The evaluators care whether the courses cover the same things in the same way. They don't care what things the nursing department wants in a stats class. Nursing is big on "evidence based practices" which requires you to be able to evaluate the results of research - to understand what the numbers/graphs are saying and to tell whether a study is well designed. So a basic plain old stats should is probably all they require.
I looked up business stats and plain old stats here .... they cover the same things but in a different way. The business stats is calc based and the plain old stats is not. So, if your school has the same kind of business stats - you should not have to take stats again. And it probably does, which is why you can't take the stats if you have credit in any other stats class... it would be like getting credit in "basic math operations" when you already have credit in "college algebra". They don't really care that you wouldn't learn anything (my humble opinion based on how often people don't learn much in a class) but they probably need the credits spread across different catagories of classes for accredidation purposes. That doesn't really apply to you but it would in general, as stats is required in a lot of majors.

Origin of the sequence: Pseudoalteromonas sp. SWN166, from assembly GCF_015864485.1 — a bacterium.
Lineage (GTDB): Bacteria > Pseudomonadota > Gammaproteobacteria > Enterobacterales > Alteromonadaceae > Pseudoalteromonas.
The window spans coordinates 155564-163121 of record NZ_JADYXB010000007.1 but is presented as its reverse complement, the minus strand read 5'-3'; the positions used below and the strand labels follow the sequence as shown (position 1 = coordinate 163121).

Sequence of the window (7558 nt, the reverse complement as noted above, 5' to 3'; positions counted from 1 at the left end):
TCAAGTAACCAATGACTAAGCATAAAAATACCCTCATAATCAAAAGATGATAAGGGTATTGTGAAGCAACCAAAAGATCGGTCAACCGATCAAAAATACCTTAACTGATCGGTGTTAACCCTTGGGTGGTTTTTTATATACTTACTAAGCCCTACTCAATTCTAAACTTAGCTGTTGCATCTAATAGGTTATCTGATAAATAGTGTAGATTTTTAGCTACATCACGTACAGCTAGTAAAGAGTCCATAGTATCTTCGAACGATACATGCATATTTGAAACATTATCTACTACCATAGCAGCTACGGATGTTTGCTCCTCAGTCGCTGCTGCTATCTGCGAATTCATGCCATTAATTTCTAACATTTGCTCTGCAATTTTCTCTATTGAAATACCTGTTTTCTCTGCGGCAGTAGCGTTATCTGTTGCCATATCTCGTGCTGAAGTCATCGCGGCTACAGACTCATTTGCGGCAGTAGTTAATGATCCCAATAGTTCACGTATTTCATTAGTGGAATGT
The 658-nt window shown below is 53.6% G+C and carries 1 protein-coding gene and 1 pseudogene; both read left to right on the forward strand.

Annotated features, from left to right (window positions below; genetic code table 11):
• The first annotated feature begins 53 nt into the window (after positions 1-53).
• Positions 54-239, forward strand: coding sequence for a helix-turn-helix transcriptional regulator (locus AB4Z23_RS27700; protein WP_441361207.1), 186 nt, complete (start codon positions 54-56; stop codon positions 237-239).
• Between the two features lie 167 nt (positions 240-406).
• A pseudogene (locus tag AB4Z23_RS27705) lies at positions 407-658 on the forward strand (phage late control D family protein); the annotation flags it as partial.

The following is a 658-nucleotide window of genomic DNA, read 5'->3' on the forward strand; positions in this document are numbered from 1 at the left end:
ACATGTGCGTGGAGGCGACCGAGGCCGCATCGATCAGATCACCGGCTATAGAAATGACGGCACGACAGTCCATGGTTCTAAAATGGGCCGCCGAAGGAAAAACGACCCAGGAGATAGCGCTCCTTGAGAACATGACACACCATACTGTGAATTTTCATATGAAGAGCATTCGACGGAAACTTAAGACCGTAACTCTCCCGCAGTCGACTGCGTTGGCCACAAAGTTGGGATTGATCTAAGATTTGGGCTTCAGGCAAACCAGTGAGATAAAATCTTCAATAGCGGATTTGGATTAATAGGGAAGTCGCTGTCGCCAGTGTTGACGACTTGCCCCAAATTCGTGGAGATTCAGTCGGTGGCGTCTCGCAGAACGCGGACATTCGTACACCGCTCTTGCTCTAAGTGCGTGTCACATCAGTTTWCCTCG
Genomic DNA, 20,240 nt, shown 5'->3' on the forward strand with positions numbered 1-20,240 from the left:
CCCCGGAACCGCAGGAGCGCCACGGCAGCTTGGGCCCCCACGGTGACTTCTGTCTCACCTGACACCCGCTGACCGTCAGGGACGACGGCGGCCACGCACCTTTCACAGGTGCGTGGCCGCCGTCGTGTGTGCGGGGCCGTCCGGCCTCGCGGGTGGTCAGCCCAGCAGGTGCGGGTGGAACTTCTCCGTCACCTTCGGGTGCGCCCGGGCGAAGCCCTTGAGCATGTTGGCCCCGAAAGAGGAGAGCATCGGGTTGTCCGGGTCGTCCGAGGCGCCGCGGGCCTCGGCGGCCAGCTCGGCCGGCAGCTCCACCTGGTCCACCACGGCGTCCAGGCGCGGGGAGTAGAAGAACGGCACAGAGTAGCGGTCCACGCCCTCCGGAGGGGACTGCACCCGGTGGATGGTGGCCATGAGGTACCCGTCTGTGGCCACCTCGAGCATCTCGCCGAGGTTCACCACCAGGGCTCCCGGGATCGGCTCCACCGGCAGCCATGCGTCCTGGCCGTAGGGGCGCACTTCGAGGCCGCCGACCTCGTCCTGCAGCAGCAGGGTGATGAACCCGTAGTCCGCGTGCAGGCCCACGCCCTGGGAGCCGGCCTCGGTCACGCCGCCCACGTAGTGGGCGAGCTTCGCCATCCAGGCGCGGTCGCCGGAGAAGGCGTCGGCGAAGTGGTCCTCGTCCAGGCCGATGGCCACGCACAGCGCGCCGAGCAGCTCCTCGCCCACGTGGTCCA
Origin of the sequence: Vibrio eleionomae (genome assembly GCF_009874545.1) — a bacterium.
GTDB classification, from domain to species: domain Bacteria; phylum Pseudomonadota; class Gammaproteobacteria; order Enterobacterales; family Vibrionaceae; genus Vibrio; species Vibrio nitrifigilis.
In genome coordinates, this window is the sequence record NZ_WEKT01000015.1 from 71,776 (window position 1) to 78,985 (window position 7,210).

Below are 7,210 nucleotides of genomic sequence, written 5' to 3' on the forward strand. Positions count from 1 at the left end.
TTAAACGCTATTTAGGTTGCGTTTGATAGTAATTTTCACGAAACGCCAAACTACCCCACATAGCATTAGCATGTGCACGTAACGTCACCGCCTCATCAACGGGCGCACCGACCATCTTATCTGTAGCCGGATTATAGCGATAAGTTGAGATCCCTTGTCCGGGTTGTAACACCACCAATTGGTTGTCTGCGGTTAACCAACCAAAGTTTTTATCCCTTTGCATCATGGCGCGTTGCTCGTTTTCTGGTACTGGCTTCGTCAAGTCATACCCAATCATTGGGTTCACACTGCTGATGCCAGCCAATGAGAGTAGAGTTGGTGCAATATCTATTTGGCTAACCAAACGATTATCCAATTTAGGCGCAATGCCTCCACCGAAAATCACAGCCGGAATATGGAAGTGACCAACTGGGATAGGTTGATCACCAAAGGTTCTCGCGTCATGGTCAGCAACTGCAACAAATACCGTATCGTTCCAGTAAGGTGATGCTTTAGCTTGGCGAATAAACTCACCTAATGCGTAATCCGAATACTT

The easiest way might be to talk to the people at the math department and get confirmation that your class covered all the required stats class does - it doesn't matter if it covered more than that. It would help to print out copies of the course descriptions and objectives of both classes to take with you. The math department people are more likely to undestand the differences in the classes than the nursing advisors. The nursing advisors will probably take the advice of the math department about this.
Then talk to a nursing advisor that has the authority to waive requirements - or to sign off that you covered that class... whichever they want to do. You will probably have to start with a general advisor or general advisor who specializes in the nursing program - keep going up the ladder until you get to someone with the proper authority. You may need to leave your request with them to discuss with other nursing advisors. I'm cynical but with much reason.
) In my experience, advisors usually mean well but are only dependable about f.a.q.s, and distinctly not dependable about unusual situations.